Sleeping Dogs is the sequel to Thomas Perry’s The Butcher’s Boy, and unlike many sequels, it is just as strong as the original story. The Butcher’s Boy, the nameless professional assassin, has spent ten years lying low in England with an aristocratic girlfriend. He is spotted, though, at the race track, by a low-level mafioso who tries to kill him, and the rest of the novel is what you’d expect: an extended chase scene with interludes for mayhem.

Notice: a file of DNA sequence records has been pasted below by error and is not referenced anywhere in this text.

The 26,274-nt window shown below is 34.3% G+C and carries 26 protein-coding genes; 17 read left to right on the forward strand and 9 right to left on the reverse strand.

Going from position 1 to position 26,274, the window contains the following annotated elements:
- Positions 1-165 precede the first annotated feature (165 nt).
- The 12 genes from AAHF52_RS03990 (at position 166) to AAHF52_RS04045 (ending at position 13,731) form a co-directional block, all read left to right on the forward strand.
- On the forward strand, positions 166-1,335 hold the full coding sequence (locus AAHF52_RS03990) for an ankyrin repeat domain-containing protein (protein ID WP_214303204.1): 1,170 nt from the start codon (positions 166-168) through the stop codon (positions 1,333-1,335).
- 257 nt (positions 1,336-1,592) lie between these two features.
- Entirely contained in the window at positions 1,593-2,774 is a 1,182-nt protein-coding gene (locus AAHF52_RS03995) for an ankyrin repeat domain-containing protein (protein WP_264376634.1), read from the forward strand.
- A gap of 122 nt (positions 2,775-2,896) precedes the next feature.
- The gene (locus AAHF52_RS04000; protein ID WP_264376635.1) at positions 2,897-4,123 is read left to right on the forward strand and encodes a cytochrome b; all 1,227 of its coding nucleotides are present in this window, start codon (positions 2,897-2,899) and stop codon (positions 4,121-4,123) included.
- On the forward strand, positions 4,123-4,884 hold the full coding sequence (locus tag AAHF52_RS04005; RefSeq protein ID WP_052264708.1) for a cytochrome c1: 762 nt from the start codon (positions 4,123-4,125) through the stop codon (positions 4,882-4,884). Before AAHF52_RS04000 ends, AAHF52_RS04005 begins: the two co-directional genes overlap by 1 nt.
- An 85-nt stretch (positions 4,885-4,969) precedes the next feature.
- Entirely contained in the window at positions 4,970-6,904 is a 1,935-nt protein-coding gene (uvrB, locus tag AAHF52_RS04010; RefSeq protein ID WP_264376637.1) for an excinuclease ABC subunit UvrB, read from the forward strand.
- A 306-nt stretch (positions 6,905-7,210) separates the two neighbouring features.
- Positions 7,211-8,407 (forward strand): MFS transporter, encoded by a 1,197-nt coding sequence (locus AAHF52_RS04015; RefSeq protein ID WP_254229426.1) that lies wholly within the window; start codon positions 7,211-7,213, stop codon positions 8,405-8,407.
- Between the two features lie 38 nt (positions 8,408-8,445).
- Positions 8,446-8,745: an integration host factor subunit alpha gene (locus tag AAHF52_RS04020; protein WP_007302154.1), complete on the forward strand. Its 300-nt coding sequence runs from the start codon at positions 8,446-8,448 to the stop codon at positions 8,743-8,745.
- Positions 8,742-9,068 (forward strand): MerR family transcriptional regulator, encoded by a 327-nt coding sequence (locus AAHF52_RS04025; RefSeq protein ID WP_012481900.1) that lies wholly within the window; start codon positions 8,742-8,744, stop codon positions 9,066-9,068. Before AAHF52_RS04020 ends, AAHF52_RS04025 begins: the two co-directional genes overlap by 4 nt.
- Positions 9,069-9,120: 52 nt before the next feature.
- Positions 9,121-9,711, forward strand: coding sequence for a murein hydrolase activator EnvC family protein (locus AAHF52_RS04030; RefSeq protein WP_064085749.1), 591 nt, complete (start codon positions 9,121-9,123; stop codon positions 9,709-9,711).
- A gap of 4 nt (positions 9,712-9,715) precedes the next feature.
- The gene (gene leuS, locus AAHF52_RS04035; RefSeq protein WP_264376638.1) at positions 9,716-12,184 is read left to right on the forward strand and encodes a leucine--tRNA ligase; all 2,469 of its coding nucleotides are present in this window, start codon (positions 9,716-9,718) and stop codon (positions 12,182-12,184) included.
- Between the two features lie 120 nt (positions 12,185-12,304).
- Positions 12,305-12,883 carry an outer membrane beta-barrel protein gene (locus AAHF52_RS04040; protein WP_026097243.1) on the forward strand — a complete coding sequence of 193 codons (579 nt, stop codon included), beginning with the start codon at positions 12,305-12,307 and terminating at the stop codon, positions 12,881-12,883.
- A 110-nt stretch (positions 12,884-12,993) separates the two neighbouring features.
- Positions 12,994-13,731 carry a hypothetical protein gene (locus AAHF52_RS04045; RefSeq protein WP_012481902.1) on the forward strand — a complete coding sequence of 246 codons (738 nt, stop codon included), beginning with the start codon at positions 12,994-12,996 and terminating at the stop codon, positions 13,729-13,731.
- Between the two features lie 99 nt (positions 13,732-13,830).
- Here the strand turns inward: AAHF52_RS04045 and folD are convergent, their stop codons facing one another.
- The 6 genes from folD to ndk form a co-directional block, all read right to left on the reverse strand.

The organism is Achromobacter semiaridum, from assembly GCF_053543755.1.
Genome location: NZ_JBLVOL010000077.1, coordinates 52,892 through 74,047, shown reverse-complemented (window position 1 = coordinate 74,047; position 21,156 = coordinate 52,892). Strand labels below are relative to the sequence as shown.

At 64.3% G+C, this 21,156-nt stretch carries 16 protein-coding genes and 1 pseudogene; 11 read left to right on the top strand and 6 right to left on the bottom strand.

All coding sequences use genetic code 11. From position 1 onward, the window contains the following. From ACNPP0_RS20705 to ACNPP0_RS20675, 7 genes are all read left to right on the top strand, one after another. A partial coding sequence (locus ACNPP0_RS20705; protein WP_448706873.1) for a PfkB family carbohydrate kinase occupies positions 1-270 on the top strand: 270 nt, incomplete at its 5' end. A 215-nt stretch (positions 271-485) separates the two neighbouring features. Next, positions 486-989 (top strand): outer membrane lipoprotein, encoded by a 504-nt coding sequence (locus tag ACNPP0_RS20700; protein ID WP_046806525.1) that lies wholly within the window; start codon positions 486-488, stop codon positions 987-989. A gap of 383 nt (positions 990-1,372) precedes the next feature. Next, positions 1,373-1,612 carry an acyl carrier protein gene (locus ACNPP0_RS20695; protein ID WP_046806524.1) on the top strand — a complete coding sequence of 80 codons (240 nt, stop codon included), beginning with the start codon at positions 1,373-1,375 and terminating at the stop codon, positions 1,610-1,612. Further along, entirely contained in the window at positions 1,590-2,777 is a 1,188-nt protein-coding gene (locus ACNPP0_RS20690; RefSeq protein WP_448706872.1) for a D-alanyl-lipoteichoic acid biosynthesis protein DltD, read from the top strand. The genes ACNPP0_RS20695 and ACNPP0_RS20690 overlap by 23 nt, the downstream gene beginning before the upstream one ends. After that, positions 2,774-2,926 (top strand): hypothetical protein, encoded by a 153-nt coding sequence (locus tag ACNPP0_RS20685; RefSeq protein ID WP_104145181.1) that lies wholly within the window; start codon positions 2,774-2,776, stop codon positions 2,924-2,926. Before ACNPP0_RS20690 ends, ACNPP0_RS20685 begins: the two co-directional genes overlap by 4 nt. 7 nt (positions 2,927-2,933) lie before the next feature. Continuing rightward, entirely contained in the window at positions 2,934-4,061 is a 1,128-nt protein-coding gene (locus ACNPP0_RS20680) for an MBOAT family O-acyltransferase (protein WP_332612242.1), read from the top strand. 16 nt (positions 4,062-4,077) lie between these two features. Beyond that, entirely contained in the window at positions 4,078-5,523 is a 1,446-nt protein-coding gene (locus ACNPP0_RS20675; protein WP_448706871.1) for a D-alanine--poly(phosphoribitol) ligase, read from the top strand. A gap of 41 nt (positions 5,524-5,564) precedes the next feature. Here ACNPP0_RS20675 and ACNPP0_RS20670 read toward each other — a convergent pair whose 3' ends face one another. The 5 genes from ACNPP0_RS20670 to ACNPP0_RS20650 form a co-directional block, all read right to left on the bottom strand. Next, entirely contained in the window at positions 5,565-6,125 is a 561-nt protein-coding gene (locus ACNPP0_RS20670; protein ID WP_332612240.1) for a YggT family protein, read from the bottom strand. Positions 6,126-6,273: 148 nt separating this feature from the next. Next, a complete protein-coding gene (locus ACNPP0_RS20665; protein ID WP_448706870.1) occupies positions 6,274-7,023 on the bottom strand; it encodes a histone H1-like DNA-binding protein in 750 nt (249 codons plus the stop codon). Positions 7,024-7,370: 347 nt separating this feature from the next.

We know Perry is incredibly adept at the important elements of thriller-writing: suspense, pacing, and know-how. What I admired even more in this book was the way he manages to make this stone-cold killer somewhat sympathetic, so that the reader is in the unusual position of rooting both for the good guys and the bad guys. The forces of order are represented by Elizabeth Waring, the sharp Justice Department agent from The Butcher’s Boy. She is now a single mother, in addition to being smarter than her bosses, so of course we like her. But the killer is a much tougher sell. Perry even makes it plain that the man has no stable identity. He’d just as soon be William Wolf as Charles Ackerman. It makes absolutely no difference to him. Chilling. But Perry also gives us more anecdotes about the man’s apprenticeship as a child murderer, so he gets some points for sympathy. And the true villains are the venal, violent members of the Mafia, who don’t share an appealing feature among them. The murderer wipes out one after another, and you don’t regret it. He begins to feel more like an aggrieved consumer attempting to get satisfaction from customer service than a multiple murderer. Toward the end Perry allows him to show some concern for a sympathetic character we’re already invested in and we’re really glad to see him get away with…. Yup.